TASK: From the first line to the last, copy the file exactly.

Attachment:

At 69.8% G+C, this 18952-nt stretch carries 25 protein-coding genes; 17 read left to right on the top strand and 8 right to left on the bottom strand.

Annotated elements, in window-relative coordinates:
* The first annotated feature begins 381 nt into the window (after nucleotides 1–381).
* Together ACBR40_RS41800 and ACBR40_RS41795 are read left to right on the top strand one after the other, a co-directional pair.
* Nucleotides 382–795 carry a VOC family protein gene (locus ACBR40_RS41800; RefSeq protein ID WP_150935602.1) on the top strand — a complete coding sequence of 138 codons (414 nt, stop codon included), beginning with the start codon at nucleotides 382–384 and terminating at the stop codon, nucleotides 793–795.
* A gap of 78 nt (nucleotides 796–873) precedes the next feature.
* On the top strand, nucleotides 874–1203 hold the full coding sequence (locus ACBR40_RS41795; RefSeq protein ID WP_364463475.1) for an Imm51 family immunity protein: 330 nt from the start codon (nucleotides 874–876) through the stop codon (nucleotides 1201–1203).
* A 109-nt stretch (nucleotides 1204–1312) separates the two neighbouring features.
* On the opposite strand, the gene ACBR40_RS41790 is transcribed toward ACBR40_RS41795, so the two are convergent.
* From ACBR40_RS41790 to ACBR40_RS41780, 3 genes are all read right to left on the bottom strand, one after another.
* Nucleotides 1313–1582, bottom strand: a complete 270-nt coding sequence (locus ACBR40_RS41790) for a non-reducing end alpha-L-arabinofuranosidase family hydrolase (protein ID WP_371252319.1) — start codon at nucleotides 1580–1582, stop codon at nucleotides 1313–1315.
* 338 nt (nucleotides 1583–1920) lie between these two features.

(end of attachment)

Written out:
At 69.8% G+C, this 18952-nt stretch carries 25 protein-coding genes; 17 read left to right on the top strand and 8 right to left on the bottom strand.

Annotated elements, in window-relative coordinates:
* The first annotated feature begins 381 nt into the window (after nucleotides 1–381).
* Together ACBR40_RS41800 and ACBR40_RS41795 are read left to right on the top strand one after the other, a co-directional pair.
* Nucleotides 382–795 carry a VOC family protein gene (locus ACBR40_RS41800; RefSeq protein ID WP_150935602.1) on the top strand — a complete coding sequence of 138 codons (414 nt, stop codon included), beginning with the start codon at nucleotides 382–384 and terminating at the stop codon, nucleotides 793–795.
* A gap of 78 nt (nucleotides 796–873) precedes the next feature.
* On the top strand, nucleotides 874–1203 hold the full coding sequence (locus ACBR40_RS41795; RefSeq protein ID WP_364463475.1) for an Imm51 family immunity protein: 330 nt from the start codon (nucleotides 874–876) through the stop codon (nucleotides 1201–1203).
* A 109-nt stretch (nucleotides 1204–1312) separates the two neighbouring features.
* On the opposite strand, the gene ACBR40_RS41790 is transcribed toward ACBR40_RS41795, so the two are convergent.
* From ACBR40_RS41790 to ACBR40_RS41780, 3 genes are all read right to left on the bottom strand, one after another.
* Nucleotides 1313–1582, bottom strand: a complete 270-nt coding sequence (locus ACBR40_RS41790) for a non-reducing end alpha-L-arabinofuranosidase family hydrolase (protein ID WP_371252319.1) — start codon at nucleotides 1580–1582, stop codon at nucleotides 1313–1315.
* 338 nt (nucleotides 1583–1920) lie between these two features.